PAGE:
The video clip shows a battery of 6 soda can Leyden jars acting as tank capacitors for a small tabletop Tesla coil.
Step 1: Materials
1. An empty hydrogen peroxide bottle, the standard 16 fluid ounce size. These are made of brown HDPE (high density polyethylene) plastic.
2. An empty 12 ounce soft drink can. Brand does not matter.
3. Aluminum duct tape. This is used to seal heating and AC ducts. Do not use the common fabric "duck" tape!
4. Round head brass screw, 8-32 size, with two brass washers and one 8-32 nut. An inch and a half long screw is fine. You can use steel hardware, but brass has better conductive properties.
5. A piece of copper wire about 3 inches long.
Optional: Brass 1/4 inch round ball, drilled and tapped for an 8-32 screw. These are usually sold in home centers and lamp shops as lamp repair pieces.
Screwdriver to fit the bolt you're using
Step 2: Assembly
With a sharp knife (X-Acto, etc.) pierce the peroxide bottle at the bottom of the top bulge. There are two bulged areas on the common H2O2 bottle, one around the bottom and one where the cone shaped top meets the cylindrical section. Cut off the cone part as neatly as possible.
Step 3: More assembly
Cut off a piece of the two inch wide foil tape.
[People have asked, what kind of tape? What brand? I use Duck Brand Aluminum Foil Tape, made by Henkel USA.]
Apply it to the peroxide bottle just above the bottom bulge. Make sure it is even and smooth. You can polish out any wrinkles with the bowl of a plastic spoon (don't use a metal spoon, you'll tear the foil). Cut a 1/2 inch wide strip of foil tape about six inches long. Apply this across the center of the bottom of the peroxide jar. Smooth the ends evenly against the side foil. It is very important the bottom strip makes good contact with the sides. The bottom strip is your ground connection.
Step 4: Final assembly
Fit the cone top back onto the peroxide bottle. Keep it in place with a strip of electrical tape.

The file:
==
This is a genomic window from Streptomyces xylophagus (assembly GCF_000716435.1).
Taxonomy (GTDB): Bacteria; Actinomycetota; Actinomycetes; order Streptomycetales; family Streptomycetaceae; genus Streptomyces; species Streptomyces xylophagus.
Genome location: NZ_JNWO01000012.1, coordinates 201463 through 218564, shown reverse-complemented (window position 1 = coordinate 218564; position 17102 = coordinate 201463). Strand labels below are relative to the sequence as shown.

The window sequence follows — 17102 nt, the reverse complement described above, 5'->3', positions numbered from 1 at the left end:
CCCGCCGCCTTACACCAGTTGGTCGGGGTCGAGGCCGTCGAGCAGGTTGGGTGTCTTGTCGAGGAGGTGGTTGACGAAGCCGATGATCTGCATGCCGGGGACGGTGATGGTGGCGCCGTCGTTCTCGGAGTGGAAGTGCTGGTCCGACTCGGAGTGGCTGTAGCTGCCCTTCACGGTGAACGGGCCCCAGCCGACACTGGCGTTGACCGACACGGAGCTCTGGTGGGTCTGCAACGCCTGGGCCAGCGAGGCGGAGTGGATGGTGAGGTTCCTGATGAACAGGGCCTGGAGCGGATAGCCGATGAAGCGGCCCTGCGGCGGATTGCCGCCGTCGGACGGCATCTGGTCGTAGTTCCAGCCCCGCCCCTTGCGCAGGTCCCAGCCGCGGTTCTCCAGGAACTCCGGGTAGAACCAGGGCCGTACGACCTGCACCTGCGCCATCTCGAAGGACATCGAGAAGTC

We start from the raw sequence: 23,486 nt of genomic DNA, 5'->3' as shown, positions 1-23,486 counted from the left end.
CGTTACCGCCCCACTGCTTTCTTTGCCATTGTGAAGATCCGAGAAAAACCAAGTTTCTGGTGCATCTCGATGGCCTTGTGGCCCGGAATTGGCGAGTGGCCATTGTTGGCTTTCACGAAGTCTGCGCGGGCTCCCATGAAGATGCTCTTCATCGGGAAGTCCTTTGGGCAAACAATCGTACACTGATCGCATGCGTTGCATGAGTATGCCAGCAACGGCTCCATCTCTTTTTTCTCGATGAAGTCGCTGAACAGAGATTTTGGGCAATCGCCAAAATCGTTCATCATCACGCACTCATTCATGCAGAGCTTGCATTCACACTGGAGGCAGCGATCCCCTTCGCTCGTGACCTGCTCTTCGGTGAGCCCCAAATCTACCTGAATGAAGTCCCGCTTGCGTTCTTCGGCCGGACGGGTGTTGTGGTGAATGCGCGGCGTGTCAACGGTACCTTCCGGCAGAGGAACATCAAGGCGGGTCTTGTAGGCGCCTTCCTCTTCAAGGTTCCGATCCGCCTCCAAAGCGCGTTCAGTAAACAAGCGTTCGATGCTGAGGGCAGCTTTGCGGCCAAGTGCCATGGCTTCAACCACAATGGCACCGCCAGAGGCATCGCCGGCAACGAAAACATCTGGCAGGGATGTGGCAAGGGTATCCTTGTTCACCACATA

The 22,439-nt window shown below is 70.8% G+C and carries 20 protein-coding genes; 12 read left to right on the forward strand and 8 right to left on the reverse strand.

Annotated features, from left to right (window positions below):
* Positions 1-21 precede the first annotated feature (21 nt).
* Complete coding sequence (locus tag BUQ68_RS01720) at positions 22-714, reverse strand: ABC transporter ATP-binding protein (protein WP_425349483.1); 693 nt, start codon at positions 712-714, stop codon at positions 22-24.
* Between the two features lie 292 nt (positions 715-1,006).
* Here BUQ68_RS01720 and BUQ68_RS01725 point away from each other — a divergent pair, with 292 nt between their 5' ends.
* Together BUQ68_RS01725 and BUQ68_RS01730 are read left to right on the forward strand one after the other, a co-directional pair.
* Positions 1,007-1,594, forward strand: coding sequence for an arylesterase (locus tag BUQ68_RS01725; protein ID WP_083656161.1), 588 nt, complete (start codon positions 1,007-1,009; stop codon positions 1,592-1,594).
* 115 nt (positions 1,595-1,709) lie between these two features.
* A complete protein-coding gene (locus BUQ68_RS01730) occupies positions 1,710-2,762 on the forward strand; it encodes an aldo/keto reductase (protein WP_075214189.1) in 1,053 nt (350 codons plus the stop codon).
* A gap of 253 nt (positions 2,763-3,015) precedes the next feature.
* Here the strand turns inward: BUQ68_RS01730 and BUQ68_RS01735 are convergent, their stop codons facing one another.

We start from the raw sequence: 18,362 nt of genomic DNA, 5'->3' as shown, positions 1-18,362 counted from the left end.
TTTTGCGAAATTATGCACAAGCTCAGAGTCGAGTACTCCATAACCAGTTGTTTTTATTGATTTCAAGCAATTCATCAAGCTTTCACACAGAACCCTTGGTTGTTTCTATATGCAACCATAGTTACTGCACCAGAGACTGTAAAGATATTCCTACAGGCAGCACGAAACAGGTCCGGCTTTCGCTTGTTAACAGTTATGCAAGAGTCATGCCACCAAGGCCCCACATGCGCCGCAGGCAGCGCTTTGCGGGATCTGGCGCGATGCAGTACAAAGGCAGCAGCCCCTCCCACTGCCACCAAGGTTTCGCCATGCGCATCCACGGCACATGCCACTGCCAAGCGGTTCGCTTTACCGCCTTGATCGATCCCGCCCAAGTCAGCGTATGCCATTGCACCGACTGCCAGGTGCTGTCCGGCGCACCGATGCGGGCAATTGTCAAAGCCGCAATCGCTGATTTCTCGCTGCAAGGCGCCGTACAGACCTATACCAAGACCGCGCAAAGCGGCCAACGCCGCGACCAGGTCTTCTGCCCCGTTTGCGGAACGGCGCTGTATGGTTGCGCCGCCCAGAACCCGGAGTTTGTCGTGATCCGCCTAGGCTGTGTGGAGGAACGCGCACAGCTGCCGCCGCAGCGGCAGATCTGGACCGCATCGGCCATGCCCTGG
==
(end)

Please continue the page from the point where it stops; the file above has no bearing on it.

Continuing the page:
A rubber band around the outside foil makes it easier to connect wires to the jar.
Step 5: Charging the Leyden jar
Update: I measured the capacitance with a handheld digital meter and got consistent results of 00.32 nF (that's 320 pF) for this model Leyden jar. A variant of the Soda Can Leyden jar made with polypropylene bottles rates as high as 00.50 nF (500 pf).
Connect the outside of the jar to a ground, such as metal stove top or metal water pipe. Run a connecting wire from your charging device (a Wimshurst machine, Van de Graaff, ion generator, etc) to the center brass post. The jar will take on charge until it reaches capacity. It may arc over (spontaneously discharge) if over filled.
You can also charge these jars from TV screens, friction rods, and any other source of static electricity.
Stringing a number of these jars in parallel will create a *very* powerful capacitor bank! Be sure to discharge the jar with a U-shaped piece of wire held in an insulated handle. You will get loud, powerful sparks from this device. Leyden jars can recover charge if left sitting, so for safe storage short out the jar by clipping a wire to the center electrode and having it touch the outer foil coating.